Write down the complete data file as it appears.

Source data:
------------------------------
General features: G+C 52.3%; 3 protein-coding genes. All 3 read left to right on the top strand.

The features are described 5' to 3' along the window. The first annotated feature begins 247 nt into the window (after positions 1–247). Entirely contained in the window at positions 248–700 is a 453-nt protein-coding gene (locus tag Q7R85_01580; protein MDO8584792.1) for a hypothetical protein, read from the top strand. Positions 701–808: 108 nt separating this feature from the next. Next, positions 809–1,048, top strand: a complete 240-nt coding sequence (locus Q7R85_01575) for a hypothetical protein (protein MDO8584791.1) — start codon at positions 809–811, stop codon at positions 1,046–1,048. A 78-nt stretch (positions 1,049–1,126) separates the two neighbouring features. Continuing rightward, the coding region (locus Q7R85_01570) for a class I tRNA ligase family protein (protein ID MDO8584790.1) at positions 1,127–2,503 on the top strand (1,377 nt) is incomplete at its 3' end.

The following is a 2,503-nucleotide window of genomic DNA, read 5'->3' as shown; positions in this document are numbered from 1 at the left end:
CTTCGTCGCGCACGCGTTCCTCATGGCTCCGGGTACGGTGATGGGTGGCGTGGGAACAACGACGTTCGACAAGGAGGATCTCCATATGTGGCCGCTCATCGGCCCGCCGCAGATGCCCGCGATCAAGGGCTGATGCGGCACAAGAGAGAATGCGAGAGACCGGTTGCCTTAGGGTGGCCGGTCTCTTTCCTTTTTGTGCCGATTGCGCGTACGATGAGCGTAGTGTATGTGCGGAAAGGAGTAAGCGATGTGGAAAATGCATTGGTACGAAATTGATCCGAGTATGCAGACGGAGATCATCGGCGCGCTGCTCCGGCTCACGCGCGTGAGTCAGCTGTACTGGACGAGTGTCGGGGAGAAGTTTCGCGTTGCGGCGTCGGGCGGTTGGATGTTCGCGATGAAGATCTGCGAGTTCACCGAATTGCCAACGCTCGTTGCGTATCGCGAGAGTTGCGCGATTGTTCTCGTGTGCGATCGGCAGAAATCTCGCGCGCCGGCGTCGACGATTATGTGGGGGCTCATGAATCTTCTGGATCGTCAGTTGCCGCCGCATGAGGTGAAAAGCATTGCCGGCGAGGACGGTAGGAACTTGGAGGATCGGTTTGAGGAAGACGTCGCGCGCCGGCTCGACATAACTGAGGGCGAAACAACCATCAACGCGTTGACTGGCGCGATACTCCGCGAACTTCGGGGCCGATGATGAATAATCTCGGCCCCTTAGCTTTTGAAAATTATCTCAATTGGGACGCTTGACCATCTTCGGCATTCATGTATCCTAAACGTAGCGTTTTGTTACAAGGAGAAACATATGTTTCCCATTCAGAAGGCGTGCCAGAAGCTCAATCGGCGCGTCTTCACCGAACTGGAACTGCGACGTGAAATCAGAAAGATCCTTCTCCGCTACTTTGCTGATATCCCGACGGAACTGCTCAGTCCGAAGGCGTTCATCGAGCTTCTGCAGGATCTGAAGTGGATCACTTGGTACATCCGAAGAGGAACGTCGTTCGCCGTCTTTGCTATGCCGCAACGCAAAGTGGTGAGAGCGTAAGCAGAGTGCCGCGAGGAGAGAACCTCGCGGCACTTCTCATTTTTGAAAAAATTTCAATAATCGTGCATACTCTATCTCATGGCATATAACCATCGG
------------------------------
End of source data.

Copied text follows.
General features: G+C 52.3%; 3 protein-coding genes. All 3 read left to right on the top strand.

The features are described 5' to 3' along the window. The first annotated feature begins 247 nt into the window (after positions 1–247). Entirely contained in the window at positions 248–700 is a 453-nt protein-coding gene (locus tag Q7R85_01580; protein MDO8584792.1) for a hypothetical protein, read from the top strand. Positions 701–808: 108 nt separating this feature from the next. Next, positions 809–1,048, top strand: a complete 240-nt coding sequence (locus Q7R85_01575) for a hypothetical protein (protein MDO8584791.1) — start codon at positions 809–811, stop codon at positions 1,046–1,048. A 78-nt stretch (positions 1,049–1,126) separates the two neighbouring features. Continuing rightward, the coding region (locus Q7R85_01570) for a class I tRNA ligase family protein (protein ID MDO8584790.1) at positions 1,127–2,503 on the top strand (1,377 nt) is incomplete at its 3' end.

The following is a 2,503-nucleotide window of genomic DNA, read 5'->3' as shown; positions in this document are numbered from 1 at the left end:
CTTCGTCGCGCACGCGTTCCTCATGGCTCCGGGTACGGTGATGGGTGGCGTGGGAACAACGACGTTCGACAAGGAGGATCTCCATATGTGGCCGCTCATCGGCCCGCCGCAGATGCCCGCGATCAAGGGCTGATGCGGCACAAGAGAGAATGCGAGAGACCGGTTGCCTTAGGGTGGCCGGTCTCTTTCCTTTTTGTGCCGATTGCGCGTACGATGAGCGTAGTGTATGTGCGGAAAGGAGTAAGCGATGTGGAAAATGCATTGGTACGAAATTGATCCGAGTATGCAGACGGAGATCATCGGCGCGCTGCTCCGGCTCACGCGCGTGAGTCAGCTGTACTGGACGAGTGTCGGGGAGAAGTTTCGCGTTGCGGCGTCGGGCGGTTGGATGTTCGCGATGAAGATCTGCGAGTTCACCGAATTGCCAACGCTCGTTGCGTATCGCGAGAGTTGCGCGATTGTTCTCGTGTGCGATCGGCAGAAATCTCGCGCGCCGGCGTCGACGATTATGTGGGGGCTCATGAATCTTCTGGATCGTCAGTTGCCGCCGCATGAGGTGAAAAGCATTGCCGGCGAGGACGGTAGGAACTTGGAGGATCGGTTTGAGGAAGACGTCGCGCGCCGGCTCGACATAACTGAGGGCGAAACAACCATCAACGCGTTGACTGGCGCGATACTCCGCGAACTTCGGGGCCGATGATGAATAATCTCGGCCCCTTAGCTTTTGAAAATTATCTCAATTGGGACGCTTGACCATCTTCGGCATTCATGTATCCTAAACGTAGCGTTTTGTTACAAGGAGAAACATATGTTTCCCATTCAGAAGGCGTGCCAGAAGCTCAATCGGCGCGTCTTCACCGAACTGGAACTGCGACGTGAAATCAGAAAGATCCTTCTCCGCTACTTTGCTGATATCCCGACGGAACTGCTCAGTCCGAAGGCGTTCATCGAGCTTCTGCAGGATCTGAAGTGGATCACTTGGTACATCCGAAGAGGAACGTCGTTCGCCGTCTTTGCTATGCCGCAACGCAAAGTGGTGAGAGCGTAAGCAGAGTGCCGCGAGGAGAGAACCTCGCGGCACTTCTCATTTTTGAAAAAATTTCAATAATCGTGCATACTCTATCTCATGGCATATAACCATCGG